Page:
Mock disasters and tabletop exercises were practiced and refined in order to be ready if and when needed, up to and including for today’s pandemic. A Bioterrorism Disaster Public Health Plan for Greenwich was created with education modules for all potential bioterrorism agents. Director Baisley took the lead as several of us accepted smallpox vaccines so we would be prepared to vaccinate Greenwich if that need ever arose. 

Do you know that Greenwich Dept of Health’s Contact Tracers conduct all the daily monitoring of COVID-positive people in Town, as well as those who were exposed to someone with COVID-19? They are drawn from the small staff of your Greenwich Dept of Health and from trained volunteers from the Greenwich Medical Reserve Corp. This was implemented about 2 decades ago by Director Baisley in preparation for just such a contingency as we now have. As of this week, there have been 4,059 COVID-positive cases in Greenwich, plus each of the people who were exposed to them.

As a volunteer Contact Tracer I have had up to 21 people per day on my list alone. Contact tracers are expected to contact each case on the day it is received, and to track them on a daily basis. Many are very ill and very frightened. Sometimes it is entire families and extended families with whom we are working. It is time-intensive and heart-rending. We identify contacts and sources, isolate issues, make referrals, provide tangible and emotional support, and complete documentation. It is heartwarming to hear from those whom we call, what it means to them to have a one-on-one professional contact to help them through their crisis. Some cases have taken close to an hour per call. Thus the logistical problems become apparent for Dept staff with other essential daily duties. I recently returned to work for the Dept for a few hours/week doing public health education. Prior to that I, too, was a pure volunteer.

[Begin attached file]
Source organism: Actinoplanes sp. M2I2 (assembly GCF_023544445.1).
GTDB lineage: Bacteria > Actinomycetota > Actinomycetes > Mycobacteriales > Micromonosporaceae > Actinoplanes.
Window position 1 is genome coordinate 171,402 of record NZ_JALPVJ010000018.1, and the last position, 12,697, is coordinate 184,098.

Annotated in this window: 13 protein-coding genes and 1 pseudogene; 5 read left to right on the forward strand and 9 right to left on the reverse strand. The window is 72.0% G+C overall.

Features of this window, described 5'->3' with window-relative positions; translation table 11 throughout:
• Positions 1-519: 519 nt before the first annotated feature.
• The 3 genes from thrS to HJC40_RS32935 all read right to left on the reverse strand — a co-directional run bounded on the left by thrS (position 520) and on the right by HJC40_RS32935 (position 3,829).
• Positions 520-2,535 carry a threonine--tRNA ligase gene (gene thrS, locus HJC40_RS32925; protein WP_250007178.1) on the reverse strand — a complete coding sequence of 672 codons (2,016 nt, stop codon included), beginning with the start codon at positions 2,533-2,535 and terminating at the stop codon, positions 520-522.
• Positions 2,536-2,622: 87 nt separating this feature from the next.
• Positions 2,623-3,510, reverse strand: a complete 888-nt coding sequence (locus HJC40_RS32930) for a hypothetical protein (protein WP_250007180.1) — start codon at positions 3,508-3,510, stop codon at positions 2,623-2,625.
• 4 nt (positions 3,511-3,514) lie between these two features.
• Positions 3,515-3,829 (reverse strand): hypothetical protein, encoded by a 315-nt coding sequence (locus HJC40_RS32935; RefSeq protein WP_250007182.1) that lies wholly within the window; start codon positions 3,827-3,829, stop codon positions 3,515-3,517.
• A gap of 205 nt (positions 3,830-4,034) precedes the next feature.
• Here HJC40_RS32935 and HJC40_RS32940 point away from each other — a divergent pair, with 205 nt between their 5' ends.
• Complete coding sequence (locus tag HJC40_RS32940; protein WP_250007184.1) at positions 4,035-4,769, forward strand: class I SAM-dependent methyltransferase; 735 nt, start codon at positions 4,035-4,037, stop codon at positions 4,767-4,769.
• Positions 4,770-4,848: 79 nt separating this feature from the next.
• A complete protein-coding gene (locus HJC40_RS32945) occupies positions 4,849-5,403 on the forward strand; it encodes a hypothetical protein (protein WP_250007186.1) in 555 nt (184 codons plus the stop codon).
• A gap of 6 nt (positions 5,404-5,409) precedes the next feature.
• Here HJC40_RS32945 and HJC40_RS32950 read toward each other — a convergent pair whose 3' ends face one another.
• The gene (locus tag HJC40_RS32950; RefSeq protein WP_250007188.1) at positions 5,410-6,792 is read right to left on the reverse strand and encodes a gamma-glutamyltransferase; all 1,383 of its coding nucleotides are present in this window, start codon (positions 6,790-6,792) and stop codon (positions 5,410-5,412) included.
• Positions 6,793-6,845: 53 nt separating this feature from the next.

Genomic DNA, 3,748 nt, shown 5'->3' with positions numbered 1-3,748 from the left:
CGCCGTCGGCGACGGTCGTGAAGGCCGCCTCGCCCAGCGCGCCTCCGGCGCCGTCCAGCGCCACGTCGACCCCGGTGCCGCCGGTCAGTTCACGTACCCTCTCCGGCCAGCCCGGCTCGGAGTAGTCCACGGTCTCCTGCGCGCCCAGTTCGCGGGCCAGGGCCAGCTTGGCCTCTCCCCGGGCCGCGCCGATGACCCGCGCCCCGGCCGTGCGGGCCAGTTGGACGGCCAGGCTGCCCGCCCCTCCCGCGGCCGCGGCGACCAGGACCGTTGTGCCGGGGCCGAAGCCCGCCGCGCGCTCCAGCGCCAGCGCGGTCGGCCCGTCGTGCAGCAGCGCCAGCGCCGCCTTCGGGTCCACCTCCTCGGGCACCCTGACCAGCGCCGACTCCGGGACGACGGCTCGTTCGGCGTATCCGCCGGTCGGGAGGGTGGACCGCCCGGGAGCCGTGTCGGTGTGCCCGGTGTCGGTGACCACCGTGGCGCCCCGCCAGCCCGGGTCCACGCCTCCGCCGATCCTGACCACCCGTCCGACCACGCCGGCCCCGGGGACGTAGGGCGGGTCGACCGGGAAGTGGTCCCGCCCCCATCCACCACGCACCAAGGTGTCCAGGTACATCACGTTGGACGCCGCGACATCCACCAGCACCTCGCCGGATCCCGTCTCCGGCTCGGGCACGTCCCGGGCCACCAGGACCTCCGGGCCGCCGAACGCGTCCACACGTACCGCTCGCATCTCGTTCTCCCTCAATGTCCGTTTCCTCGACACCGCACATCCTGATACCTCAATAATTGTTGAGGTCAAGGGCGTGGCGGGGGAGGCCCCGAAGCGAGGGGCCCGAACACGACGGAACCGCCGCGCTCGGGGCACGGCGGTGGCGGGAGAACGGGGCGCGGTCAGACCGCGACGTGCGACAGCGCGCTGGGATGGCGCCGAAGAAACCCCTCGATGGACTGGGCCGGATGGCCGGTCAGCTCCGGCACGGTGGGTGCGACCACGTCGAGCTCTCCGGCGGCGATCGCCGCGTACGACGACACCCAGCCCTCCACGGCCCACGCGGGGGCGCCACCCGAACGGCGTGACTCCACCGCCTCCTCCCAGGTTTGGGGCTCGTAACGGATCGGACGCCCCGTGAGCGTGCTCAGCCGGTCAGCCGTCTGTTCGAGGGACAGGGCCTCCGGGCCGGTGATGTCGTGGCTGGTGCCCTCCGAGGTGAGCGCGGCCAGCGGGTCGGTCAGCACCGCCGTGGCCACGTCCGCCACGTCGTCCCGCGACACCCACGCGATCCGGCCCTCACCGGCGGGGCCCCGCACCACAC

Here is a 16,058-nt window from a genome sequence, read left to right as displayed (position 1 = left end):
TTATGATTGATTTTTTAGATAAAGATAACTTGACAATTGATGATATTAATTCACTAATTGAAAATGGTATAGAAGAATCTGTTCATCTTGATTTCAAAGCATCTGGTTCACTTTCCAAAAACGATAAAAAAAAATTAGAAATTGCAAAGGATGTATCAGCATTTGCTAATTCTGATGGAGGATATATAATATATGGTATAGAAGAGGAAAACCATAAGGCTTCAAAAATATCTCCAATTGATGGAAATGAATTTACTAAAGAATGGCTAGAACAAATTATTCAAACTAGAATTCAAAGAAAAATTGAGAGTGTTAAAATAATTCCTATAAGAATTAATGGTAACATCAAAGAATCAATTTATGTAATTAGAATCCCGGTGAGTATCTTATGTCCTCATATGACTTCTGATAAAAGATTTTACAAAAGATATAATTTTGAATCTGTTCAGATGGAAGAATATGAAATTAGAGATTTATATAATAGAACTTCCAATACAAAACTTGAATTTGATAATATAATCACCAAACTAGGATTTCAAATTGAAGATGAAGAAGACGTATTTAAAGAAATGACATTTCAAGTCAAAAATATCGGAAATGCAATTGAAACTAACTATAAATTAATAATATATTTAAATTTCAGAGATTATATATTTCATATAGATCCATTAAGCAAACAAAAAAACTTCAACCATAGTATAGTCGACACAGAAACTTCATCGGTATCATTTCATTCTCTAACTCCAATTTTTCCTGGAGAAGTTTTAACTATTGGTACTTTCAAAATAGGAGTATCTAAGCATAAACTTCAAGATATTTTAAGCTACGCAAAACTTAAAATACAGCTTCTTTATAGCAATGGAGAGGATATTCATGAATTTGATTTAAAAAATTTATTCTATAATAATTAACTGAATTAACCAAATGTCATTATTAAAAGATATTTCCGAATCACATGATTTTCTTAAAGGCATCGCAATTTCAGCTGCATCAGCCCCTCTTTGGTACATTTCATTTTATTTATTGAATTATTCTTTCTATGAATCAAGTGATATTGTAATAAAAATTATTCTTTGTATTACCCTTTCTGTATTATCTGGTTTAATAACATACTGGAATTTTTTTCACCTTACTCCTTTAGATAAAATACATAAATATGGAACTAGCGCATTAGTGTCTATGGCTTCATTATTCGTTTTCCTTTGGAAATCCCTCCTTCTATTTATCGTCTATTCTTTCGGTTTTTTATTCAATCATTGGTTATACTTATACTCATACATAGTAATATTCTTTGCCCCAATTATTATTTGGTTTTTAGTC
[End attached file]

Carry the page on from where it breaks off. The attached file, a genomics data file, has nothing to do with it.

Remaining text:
When misinformation or confusing information is noted on or in the news, the Dept is flooded with phone calls that we try to return that same day. People in Greenwich were surprised to get late hour calls from their public health professionals about their COVID-19 inquiries and for vaccine guidance. 

Much of COVID-readiness involves the Dept’s ability to plan, implement, manage and execute each aspect of a flawless COVID-19 vaccination clinic. The public arrives, gets registered, gets vaccinated, gets educated and monitored, and leaves on time.

Our record shows that practice makes perfect. Your Health Dept has run multiple forms of vaccination clinics annually for decades. This year the Greenwich Dept of Health teamed up with GEMS to offer joint COVID clinics.

An EMT is on-site at all times to render emergency care should that ever be needed. Together we vaccinate and educate those attending our vaccination clinics that run three to four times a week.